A morning flight: I get my kicks

When I reached a certain height as a child, my legs extended precisely to the back of the driver’s seat in our family car, much to my father’s distress.  Whenever I moved around behind him, my feet hit the back of his seat.  For people who were oblivious, in families with more children and/or more chaos, this would’ve gone unnoticed.  But both my parents were quite sensitive to movement, vibration, noise, strong odors, and the like, and now that I’m middle-aged and have the same sensitivities, I have a visceral understanding of and a great empathy for my dad.  He probably felt as if he were being kidney-punched every time I saw something exciting through the car window.  (I think my parents moved me to the seat behind my mother until I grew a few more inches.)

Not-so-instant karma on a recent flight:  A young man offered to trade his window seat for an aisle one, and I immediately discovered why:  one of the two young boys behind me was a kicker.  I wouldn’t be happy with that under any circumstances.  But through a combination of bad luck and poor planning that involved re-booked flights, a MegaBus that broke down halfway between two cities, and an idiotically inefficient airport shuttle system, I’d been able to get only three hours of sleep the previous night.  I was trying to catch up on the plane – inevitably a losing battle – when Junior and/or his little brother, Junior Junior, began kicking the back of my seat.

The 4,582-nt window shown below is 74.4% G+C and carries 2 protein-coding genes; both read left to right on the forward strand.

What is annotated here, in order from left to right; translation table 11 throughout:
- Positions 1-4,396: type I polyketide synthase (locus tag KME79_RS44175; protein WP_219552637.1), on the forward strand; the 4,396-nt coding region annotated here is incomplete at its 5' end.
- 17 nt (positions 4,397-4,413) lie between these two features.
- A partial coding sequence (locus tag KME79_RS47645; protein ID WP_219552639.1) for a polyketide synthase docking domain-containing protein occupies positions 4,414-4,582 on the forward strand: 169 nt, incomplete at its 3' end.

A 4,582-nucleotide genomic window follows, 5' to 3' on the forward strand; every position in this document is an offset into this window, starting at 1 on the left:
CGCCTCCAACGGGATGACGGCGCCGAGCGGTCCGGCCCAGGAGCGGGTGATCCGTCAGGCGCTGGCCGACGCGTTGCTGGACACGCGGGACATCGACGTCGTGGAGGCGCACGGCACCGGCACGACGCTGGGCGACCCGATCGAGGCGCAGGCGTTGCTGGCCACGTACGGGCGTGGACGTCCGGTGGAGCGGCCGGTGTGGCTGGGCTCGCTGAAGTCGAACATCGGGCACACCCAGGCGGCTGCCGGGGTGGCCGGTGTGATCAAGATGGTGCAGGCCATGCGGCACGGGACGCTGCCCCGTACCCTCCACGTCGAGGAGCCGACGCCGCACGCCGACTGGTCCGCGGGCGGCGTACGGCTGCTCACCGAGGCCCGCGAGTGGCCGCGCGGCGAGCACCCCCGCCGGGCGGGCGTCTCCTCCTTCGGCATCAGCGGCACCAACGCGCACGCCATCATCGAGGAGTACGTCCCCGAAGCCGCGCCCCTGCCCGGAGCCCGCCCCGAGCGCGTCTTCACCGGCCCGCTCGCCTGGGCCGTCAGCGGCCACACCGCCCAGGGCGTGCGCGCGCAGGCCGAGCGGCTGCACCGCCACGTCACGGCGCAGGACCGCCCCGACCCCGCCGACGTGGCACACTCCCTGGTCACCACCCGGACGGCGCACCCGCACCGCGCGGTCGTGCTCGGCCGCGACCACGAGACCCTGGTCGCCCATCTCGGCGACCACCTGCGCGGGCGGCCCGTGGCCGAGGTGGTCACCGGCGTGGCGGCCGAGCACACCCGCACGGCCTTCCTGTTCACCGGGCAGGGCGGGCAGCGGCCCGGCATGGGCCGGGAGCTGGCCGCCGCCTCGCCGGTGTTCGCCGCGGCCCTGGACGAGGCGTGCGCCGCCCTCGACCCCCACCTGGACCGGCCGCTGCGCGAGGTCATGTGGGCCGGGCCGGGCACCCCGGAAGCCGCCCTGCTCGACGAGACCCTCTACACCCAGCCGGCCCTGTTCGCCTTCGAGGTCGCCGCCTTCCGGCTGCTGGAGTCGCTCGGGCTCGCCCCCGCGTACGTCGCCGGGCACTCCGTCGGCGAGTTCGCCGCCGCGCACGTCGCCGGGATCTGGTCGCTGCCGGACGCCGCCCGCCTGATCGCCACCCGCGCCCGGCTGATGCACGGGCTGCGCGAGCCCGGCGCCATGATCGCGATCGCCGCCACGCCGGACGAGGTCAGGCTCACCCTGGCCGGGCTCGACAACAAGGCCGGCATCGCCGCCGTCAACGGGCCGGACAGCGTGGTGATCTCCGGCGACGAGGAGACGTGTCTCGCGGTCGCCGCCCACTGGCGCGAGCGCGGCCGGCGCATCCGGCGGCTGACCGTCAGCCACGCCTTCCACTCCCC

I understand that children do these things, and that parents can’t be watching what two kids are doing every minute.  However, when the passenger in front of you turns around and tells you that your child is doing something annoying – particularly on a 6 a.m. flight when people are trying to rest – it is your responsibility to take steps to correct the problem, immediately, without making the other passenger feel as if she’s the one in the wrong.  Period, end of sentence.  The woman looked at me as if I had 12 eyeballs and peacock feathers growing out of the top of my head, as if she couldn’t believe that her little darlings would ever do anything to disturb anyone else.  And then she did nothing.

The boys kept kicking, and I started losing what little composure I have at that hour on an overbooked flight.  I didn’t want to disturb the two other passengers in my row and I didn’t want to make a beleaguered flight attendant’s morning more unpleasant, so I tried to keep going to the source.  The mother probably grew tired of my standing up, turning around, and glaring at her kids, because she finally moved Junior Junior to another seat, presumably with another family member.  The kicking finally stopped – good, because I’d reached the point at which I was thinking, “If you do that one more time, I’m gonna stab your #@*%ing little leg with my manicure scissors, you little *&^%!”  No wonder they don’t allow box cutters on planes.

Maybe my dad was just having the Universe pay me back after all these years.

About springbyker

See more at: springbyker.wordpress.com. Feminist QBLTG Left activist grammarian & general crank. Love grassroots political movements, literature, independent film, travel in Latin America, bicycling, & good vegetarian food. I plan to write about all of these, plus being a recovering clutterer, writing, and saving the planet from suburban sprawl.
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